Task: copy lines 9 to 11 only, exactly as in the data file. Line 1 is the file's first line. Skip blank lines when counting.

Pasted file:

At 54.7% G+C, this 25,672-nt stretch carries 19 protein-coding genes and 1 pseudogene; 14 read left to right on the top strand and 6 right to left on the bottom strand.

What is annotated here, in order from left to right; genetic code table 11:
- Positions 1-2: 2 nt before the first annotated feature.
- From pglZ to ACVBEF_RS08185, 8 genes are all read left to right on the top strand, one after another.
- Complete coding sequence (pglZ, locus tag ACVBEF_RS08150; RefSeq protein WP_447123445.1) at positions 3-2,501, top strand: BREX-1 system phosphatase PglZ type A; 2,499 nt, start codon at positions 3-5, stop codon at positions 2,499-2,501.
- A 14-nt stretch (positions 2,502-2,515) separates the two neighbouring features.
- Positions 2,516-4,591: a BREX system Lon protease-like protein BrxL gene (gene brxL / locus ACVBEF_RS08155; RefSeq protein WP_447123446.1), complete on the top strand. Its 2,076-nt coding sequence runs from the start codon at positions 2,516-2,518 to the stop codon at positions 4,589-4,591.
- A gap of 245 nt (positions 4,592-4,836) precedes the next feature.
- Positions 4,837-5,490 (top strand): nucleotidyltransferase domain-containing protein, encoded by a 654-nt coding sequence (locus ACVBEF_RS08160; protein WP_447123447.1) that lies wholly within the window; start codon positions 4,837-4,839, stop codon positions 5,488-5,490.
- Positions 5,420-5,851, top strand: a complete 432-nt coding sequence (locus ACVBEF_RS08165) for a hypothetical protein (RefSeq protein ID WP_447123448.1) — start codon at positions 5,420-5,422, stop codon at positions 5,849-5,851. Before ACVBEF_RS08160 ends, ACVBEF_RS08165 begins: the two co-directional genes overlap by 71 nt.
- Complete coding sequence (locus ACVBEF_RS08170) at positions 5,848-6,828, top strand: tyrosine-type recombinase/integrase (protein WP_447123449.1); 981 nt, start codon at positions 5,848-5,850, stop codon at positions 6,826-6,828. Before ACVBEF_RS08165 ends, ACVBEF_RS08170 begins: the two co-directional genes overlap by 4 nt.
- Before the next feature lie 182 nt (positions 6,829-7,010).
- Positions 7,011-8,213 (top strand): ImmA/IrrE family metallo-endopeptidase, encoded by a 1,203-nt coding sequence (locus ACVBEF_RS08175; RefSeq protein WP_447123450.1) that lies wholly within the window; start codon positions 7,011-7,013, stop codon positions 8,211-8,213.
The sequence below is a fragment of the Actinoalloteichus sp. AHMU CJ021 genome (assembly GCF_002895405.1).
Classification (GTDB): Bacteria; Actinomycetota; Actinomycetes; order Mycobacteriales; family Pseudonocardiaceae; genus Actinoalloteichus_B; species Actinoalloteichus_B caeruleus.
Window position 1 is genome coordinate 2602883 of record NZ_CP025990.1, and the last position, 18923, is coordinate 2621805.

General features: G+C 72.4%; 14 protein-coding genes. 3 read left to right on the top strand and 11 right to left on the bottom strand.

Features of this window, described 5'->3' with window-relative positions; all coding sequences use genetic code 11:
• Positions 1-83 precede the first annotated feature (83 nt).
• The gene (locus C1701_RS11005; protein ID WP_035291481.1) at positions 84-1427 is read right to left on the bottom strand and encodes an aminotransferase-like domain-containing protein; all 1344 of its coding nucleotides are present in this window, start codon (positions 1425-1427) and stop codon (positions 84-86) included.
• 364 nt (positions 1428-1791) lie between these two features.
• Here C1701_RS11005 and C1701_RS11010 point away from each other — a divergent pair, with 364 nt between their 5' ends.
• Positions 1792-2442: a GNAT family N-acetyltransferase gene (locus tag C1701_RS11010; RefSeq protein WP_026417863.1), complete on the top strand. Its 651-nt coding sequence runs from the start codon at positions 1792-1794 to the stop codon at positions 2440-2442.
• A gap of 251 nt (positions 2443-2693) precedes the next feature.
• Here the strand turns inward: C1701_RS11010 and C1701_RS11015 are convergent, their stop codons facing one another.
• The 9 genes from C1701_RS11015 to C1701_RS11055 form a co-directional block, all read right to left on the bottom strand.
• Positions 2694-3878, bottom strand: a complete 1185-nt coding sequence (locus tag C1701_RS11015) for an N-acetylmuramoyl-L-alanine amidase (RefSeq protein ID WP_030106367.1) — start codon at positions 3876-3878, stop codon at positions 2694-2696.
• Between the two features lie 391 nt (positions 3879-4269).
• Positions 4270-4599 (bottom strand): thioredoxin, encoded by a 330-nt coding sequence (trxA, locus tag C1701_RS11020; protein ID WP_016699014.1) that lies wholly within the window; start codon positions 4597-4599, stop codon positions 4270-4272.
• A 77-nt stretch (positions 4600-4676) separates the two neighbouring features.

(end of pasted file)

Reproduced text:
- Positions 4,837-5,490 (top strand): nucleotidyltransferase domain-containing protein, encoded by a 654-nt coding sequence (locus ACVBEF_RS08160; protein WP_447123447.1) that lies wholly within the window; start codon positions 4,837-4,839, stop codon positions 5,488-5,490.
- Positions 5,420-5,851, top strand: a complete 432-nt coding sequence (locus ACVBEF_RS08165) for a hypothetical protein (RefSeq protein ID WP_447123448.1) — start codon at positions 5,420-5,422, stop codon at positions 5,849-5,851. Before ACVBEF_RS08160 ends, ACVBEF_RS08165 begins: the two co-directional genes overlap by 71 nt.
- Complete coding sequence (locus ACVBEF_RS08170) at positions 5,848-6,828, top strand: tyrosine-type recombinase/integrase (protein WP_447123449.1); 981 nt, start codon at positions 5,848-5,850, stop codon at positions 6,826-6,828. Before ACVBEF_RS08165 ends, ACVBEF_RS08170 begins: the two co-directional genes overlap by 4 nt.